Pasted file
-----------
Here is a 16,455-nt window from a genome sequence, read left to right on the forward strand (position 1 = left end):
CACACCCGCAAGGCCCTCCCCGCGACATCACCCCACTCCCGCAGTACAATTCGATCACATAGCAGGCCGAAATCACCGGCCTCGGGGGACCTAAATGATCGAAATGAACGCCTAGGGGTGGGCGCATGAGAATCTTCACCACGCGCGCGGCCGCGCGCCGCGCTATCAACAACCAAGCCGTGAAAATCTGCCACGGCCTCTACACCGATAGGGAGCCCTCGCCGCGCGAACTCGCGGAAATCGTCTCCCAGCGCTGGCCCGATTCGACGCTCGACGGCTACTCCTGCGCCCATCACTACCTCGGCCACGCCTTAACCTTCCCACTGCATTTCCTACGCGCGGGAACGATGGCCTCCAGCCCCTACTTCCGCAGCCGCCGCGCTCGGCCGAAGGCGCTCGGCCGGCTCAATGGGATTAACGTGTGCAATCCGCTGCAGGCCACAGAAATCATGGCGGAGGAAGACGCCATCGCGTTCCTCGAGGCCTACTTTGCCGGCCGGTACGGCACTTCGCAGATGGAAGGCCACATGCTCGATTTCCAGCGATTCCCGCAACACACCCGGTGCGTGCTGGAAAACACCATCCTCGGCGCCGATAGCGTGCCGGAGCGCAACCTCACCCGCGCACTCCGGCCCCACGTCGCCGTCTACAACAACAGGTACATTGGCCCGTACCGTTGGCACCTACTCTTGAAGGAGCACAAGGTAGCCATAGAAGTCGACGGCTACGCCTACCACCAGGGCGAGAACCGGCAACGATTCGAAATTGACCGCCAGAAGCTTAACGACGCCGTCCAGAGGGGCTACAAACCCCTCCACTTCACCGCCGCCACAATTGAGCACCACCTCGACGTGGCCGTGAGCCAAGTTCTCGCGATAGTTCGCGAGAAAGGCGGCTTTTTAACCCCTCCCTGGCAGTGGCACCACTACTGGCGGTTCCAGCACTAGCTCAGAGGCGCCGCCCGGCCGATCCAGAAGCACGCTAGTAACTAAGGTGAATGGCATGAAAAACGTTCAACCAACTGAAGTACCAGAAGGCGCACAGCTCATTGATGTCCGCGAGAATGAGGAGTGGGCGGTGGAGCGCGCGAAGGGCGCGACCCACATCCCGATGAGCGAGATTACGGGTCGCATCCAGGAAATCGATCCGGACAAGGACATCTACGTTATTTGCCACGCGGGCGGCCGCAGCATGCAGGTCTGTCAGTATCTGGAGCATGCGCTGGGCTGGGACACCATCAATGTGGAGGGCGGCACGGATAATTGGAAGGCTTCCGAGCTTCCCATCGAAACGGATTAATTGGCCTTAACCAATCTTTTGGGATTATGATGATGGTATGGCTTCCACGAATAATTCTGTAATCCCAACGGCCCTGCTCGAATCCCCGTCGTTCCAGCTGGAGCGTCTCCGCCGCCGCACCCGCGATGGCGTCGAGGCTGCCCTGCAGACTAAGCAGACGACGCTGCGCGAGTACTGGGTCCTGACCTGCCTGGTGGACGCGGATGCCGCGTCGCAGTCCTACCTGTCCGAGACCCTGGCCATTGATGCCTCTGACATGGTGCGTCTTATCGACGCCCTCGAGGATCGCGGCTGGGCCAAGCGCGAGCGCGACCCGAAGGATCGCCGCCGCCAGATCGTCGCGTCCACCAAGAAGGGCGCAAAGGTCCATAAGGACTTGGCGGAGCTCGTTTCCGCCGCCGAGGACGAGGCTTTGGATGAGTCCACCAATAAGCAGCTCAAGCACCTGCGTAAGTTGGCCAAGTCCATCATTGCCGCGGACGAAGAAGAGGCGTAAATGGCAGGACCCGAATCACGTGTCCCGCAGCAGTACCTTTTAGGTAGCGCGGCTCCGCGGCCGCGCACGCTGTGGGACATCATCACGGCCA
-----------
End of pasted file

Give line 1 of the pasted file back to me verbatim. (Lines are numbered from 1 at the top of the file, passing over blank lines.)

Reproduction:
Here is a 16,455-nt window from a genome sequence, read left to right on the forward strand (position 1 = left end):